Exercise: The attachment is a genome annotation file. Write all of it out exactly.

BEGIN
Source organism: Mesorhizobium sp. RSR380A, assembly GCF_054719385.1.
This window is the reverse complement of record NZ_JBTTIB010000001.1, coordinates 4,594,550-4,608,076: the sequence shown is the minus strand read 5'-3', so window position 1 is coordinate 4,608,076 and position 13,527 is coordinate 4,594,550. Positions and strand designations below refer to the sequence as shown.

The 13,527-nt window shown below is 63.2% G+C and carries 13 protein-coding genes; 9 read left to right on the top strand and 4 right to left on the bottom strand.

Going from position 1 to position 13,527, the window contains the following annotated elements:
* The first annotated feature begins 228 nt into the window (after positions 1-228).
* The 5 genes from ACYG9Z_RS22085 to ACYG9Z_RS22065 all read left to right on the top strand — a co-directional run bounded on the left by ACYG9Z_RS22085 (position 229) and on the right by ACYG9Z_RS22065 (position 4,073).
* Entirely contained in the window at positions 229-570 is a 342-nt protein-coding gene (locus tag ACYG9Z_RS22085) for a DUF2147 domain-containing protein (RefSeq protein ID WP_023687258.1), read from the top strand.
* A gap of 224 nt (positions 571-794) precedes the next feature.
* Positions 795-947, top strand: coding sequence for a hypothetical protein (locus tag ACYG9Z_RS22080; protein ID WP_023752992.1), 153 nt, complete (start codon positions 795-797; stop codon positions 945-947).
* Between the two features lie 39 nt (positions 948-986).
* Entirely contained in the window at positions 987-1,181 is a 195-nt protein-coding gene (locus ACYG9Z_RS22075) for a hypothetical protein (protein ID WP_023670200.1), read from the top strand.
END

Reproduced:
Source organism: Mesorhizobium sp. RSR380A, assembly GCF_054719385.1.
This window is the reverse complement of record NZ_JBTTIB010000001.1, coordinates 4,594,550-4,608,076: the sequence shown is the minus strand read 5'-3', so window position 1 is coordinate 4,608,076 and position 13,527 is coordinate 4,594,550. Positions and strand designations below refer to the sequence as shown.

The 13,527-nt window shown below is 63.2% G+C and carries 13 protein-coding genes; 9 read left to right on the top strand and 4 right to left on the bottom strand.

Going from position 1 to position 13,527, the window contains the following annotated elements:
* The first annotated feature begins 228 nt into the window (after positions 1-228).
* The 5 genes from ACYG9Z_RS22085 to ACYG9Z_RS22065 all read left to right on the top strand — a co-directional run bounded on the left by ACYG9Z_RS22085 (position 229) and on the right by ACYG9Z_RS22065 (position 4,073).
* Entirely contained in the window at positions 229-570 is a 342-nt protein-coding gene (locus tag ACYG9Z_RS22085) for a DUF2147 domain-containing protein (RefSeq protein ID WP_023687258.1), read from the top strand.
* A gap of 224 nt (positions 571-794) precedes the next feature.
* Positions 795-947, top strand: coding sequence for a hypothetical protein (locus tag ACYG9Z_RS22080; protein ID WP_023752992.1), 153 nt, complete (start codon positions 795-797; stop codon positions 945-947).
* Between the two features lie 39 nt (positions 948-986).
* Entirely contained in the window at positions 987-1,181 is a 195-nt protein-coding gene (locus ACYG9Z_RS22075) for a hypothetical protein (protein ID WP_023670200.1), read from the top strand.